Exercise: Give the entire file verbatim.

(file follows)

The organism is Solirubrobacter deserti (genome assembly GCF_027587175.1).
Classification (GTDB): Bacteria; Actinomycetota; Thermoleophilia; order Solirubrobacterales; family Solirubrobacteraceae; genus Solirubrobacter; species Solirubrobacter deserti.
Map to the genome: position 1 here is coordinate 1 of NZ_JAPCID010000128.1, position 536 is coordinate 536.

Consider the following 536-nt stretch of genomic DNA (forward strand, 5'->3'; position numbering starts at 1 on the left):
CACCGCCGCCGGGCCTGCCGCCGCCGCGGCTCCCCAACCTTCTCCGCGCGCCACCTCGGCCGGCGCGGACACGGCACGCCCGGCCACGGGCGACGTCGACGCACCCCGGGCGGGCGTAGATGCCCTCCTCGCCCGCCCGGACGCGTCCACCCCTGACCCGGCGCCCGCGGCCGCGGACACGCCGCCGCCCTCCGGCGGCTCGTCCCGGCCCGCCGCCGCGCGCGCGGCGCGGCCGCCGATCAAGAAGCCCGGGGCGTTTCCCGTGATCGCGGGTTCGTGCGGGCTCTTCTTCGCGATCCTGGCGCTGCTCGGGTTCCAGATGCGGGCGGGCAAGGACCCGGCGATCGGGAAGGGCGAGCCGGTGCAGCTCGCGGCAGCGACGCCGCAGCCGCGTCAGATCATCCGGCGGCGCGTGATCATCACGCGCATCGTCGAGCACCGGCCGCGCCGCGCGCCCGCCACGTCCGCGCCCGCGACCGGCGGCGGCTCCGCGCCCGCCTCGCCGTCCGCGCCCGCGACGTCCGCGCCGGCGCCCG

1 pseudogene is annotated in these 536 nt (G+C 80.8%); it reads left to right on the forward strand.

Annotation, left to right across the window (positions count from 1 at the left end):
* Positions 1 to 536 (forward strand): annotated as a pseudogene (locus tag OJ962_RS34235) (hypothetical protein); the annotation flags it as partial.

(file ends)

The organism is Solirubrobacter deserti (genome assembly GCF_027587175.1).
Classification (GTDB): Bacteria; Actinomycetota; Thermoleophilia; order Solirubrobacterales; family Solirubrobacteraceae; genus Solirubrobacter; species Solirubrobacter deserti.
Map to the genome: position 1 here is coordinate 1 of NZ_JAPCID010000128.1, position 536 is coordinate 536.

Consider the following 536-nt stretch of genomic DNA (forward strand, 5'->3'; position numbering starts at 1 on the left):
CACCGCCGCCGGGCCTGCCGCCGCCGCGGCTCCCCAACCTTCTCCGCGCGCCACCTCGGCCGGCGCGGACACGGCACGCCCGGCCACGGGCGACGTCGACGCACCCCGGGCGGGCGTAGATGCCCTCCTCGCCCGCCCGGACGCGTCCACCCCTGACCCGGCGCCCGCGGCCGCGGACACGCCGCCGCCCTCCGGCGGCTCGTCCCGGCCCGCCGCCGCGCGCGCGGCGCGGCCGCCGATCAAGAAGCCCGGGGCGTTTCCCGTGATCGCGGGTTCGTGCGGGCTCTTCTTCGCGATCCTGGCGCTGCTCGGGTTCCAGATGCGGGCGGGCAAGGACCCGGCGATCGGGAAGGGCGAGCCGGTGCAGCTCGCGGCAGCGACGCCGCAGCCGCGTCAGATCATCCGGCGGCGCGTGATCATCACGCGCATCGTCGAGCACCGGCCGCGCCGCGCGCCCGCCACGTCCGCGCCCGCGACCGGCGGCGGCTCCGCGCCCGCCTCGCCGTCCGCGCCCGCGACGTCCGCGCCGGCGCCCG

1 pseudogene is annotated in these 536 nt (G+C 80.8%); it reads left to right on the forward strand.

Annotation, left to right across the window (positions count from 1 at the left end):
* Positions 1 to 536 (forward strand): annotated as a pseudogene (locus tag OJ962_RS34235) (hypothetical protein); the annotation flags it as partial.